Experts say that patients with congenital heart disease should get continuing medical treatment. Experts also emphasized on the point that doctors should transition their patients from children ward to adult medical care during early adolescence stage.
"It's not as simple as getting the name of a new doctor and going to see them when a patient turns 18," said Craig Sable, M.D., co-chair of the statement committee and director of echocardiography and cardiology fellowship training at Children's National Medical Center in Washington, D.C. "There are multiple steps associated with the transition process that need to be started at a very young age, so that by the time these children become adults the process is well under way."
The transition should be a joint effort between the healthcare provider (usually a pediatric heart specialist), the patient and the patient's family that starts when patients are between 12 to 14 years old, Sable said. Report published in Circulation: Journal of the American Heart Association
Critical steps include:
- Select an adult care physician to provide and coordinate comprehensive care;
- Offer reproductive/genetic and career counseling;
- Secure health insurance;
- Educate adult care providers in managing congenital heart disease;
- Maintain communication between patients, families and healthcare professionals.
Congenital heart disease occurs before birth and is the most common type of birth defect. These heart disorders are usually relatively mild and treatable.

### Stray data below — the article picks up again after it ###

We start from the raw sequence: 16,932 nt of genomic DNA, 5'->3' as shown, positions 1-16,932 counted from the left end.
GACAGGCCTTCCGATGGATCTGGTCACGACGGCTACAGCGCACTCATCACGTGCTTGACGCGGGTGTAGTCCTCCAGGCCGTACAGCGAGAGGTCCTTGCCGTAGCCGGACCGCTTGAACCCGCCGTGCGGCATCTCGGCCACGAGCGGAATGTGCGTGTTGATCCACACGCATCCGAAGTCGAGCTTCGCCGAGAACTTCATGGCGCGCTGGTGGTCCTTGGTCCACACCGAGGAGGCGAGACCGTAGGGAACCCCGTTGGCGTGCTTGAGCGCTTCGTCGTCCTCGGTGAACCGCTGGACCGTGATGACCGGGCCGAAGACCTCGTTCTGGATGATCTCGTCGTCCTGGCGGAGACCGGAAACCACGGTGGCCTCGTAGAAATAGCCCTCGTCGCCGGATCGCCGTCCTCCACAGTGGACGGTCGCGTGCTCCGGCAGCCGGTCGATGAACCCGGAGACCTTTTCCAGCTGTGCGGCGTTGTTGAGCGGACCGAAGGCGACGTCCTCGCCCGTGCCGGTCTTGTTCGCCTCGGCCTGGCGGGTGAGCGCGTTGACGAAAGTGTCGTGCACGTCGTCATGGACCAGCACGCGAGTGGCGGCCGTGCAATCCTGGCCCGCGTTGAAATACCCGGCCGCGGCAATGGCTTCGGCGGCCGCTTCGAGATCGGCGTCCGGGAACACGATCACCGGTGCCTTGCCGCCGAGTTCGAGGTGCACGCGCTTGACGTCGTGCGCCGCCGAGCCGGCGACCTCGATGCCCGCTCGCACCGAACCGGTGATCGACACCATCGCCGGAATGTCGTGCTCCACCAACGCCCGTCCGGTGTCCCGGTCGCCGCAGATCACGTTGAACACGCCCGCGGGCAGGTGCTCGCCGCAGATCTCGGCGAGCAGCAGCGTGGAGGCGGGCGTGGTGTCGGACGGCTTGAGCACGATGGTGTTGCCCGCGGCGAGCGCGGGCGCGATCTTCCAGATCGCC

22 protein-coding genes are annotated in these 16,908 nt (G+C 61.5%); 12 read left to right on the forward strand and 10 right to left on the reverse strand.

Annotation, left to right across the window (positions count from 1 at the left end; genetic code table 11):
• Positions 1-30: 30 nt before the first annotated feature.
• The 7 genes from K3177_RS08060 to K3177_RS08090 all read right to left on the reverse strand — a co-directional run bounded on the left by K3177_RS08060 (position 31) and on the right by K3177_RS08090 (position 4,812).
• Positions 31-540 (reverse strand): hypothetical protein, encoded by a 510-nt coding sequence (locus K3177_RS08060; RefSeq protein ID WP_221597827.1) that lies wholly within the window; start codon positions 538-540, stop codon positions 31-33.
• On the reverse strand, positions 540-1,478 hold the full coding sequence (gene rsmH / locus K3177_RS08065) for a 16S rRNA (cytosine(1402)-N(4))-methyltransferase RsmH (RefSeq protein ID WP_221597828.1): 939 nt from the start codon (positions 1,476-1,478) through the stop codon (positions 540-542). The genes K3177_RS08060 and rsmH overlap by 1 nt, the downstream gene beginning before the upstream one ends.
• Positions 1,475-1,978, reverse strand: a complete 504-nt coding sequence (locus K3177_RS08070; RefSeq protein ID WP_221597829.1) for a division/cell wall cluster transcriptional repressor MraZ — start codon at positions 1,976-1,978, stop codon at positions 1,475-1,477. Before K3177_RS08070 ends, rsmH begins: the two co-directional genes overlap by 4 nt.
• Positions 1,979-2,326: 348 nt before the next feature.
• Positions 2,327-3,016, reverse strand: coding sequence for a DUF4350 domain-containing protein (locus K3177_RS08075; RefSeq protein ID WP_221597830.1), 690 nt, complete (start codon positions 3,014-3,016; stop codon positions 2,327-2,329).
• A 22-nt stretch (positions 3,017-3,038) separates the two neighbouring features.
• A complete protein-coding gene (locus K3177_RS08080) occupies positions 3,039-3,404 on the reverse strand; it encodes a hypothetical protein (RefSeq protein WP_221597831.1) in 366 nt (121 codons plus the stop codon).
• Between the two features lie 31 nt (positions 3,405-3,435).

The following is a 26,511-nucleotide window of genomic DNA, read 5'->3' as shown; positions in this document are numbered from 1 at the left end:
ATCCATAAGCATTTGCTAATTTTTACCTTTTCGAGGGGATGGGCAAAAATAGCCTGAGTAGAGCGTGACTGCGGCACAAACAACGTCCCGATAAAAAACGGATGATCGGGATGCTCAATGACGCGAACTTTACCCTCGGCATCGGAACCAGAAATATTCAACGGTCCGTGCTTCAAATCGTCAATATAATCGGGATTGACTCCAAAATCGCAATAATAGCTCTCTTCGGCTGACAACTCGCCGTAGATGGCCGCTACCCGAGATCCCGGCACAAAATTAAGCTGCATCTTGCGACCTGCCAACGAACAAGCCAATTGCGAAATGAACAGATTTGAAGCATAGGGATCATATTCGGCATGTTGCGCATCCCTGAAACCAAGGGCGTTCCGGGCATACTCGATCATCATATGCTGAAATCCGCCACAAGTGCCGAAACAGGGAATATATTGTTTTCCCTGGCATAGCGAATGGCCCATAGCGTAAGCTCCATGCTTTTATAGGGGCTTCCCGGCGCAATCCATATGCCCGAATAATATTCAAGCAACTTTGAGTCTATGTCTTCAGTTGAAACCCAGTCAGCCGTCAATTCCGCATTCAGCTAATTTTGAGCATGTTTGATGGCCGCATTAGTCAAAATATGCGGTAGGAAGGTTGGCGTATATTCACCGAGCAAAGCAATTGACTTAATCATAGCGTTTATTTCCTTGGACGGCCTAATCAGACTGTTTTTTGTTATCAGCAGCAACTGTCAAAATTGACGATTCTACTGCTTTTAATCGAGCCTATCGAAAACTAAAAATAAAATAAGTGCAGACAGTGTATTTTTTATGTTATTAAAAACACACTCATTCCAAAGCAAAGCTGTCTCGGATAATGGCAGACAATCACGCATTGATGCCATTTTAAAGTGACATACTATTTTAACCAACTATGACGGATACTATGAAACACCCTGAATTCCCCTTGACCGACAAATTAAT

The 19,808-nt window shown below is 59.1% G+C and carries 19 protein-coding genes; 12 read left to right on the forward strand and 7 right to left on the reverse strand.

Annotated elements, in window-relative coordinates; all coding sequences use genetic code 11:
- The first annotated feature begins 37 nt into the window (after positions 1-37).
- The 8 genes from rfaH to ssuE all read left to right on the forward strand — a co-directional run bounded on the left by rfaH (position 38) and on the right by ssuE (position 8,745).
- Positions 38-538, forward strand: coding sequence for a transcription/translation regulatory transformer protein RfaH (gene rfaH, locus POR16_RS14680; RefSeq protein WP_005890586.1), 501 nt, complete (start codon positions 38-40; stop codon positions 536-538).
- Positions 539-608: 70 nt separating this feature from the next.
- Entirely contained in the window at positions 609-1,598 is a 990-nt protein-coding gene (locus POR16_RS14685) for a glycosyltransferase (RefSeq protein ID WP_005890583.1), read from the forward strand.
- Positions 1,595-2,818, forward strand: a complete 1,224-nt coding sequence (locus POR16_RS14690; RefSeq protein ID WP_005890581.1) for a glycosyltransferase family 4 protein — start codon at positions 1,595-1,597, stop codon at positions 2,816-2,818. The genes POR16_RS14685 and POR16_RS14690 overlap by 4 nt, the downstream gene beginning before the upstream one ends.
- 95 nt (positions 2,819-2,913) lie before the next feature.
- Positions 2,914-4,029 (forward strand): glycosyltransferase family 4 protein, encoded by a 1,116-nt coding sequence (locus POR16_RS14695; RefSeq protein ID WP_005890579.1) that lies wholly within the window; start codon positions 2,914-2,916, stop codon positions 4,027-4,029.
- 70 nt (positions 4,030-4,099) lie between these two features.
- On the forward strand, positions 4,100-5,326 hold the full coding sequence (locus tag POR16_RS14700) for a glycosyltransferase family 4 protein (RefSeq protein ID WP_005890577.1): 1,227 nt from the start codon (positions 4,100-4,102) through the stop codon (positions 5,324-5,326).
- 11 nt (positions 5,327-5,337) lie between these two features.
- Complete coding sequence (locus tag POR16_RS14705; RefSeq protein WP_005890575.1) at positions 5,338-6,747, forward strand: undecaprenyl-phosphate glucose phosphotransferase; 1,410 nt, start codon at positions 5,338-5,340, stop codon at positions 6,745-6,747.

Most children born with congenital heart disease today survive into adulthood and live normal lives. In the United States, more than half of those affected are now adults.
However, many patients need specialized and uninterrupted medical treatment. Ideally, the transition process minimizes disruption and stress while maintaining appropriate treatment continuity. But less than one-third of adults with congenital heart disease receive care from qualified, trained specialists, Sable said.
"The vast majority of the patients we see are not necessarily the most severe, so there's a real concern that some of the patients who really need care are not seeking it," he said. "The bottom line is to ensure that, as patients grow up, they receive the necessary care."
Beginning in 2008, Sable and his team researched transition literature to identify the most effective practices that they presented in the paper.